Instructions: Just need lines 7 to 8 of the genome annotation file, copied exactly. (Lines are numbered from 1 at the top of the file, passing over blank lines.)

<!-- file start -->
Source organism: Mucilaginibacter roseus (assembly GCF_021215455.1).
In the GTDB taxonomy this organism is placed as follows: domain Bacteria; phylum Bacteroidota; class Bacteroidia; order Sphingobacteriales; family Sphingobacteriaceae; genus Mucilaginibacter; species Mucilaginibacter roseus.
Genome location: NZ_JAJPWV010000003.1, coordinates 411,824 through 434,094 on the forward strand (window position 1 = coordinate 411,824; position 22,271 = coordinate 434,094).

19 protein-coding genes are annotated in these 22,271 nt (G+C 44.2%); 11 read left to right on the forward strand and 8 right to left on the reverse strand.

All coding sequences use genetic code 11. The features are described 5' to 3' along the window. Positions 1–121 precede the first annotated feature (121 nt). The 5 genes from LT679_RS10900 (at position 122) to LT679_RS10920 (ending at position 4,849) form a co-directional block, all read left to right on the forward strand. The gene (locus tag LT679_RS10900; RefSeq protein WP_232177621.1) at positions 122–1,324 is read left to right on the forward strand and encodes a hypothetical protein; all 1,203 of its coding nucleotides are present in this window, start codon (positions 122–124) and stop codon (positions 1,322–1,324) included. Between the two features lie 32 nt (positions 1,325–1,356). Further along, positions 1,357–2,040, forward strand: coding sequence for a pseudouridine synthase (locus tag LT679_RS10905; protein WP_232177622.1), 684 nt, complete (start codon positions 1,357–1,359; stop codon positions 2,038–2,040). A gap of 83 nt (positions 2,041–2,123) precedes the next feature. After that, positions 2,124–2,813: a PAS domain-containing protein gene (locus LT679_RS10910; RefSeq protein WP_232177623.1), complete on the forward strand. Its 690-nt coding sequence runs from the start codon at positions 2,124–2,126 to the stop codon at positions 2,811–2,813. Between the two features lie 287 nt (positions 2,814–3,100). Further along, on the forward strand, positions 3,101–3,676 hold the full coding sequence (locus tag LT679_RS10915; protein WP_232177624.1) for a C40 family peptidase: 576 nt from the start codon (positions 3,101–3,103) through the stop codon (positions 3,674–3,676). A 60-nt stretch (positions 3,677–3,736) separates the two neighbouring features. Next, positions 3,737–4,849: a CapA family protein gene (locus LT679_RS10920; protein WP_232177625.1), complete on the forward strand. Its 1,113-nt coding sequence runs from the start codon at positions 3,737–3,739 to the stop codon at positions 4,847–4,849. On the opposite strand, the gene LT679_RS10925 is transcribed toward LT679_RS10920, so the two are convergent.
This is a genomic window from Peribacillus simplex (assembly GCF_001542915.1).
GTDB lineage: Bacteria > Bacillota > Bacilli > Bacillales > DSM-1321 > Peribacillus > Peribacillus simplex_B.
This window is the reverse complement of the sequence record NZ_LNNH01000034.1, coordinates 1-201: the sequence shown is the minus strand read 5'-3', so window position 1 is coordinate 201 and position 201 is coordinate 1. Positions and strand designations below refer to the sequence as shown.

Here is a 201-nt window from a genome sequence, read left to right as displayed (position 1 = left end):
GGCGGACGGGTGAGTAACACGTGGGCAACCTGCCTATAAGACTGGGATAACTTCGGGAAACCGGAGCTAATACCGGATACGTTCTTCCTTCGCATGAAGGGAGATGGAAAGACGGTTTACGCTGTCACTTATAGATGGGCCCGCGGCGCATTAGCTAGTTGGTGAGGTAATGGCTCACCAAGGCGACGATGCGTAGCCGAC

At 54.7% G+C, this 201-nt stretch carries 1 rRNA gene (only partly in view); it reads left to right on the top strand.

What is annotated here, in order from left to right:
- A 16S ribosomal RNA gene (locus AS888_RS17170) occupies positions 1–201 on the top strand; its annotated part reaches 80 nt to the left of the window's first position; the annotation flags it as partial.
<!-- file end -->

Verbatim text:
GTDB lineage: Bacteria > Bacillota > Bacilli > Bacillales > DSM-1321 > Peribacillus > Peribacillus simplex_B.
This window is the reverse complement of the sequence record NZ_LNNH01000034.1, coordinates 1-201: the sequence shown is the minus strand read 5'-3', so window position 1 is coordinate 201 and position 201 is coordinate 1. Positions and strand designations below refer to the sequence as shown.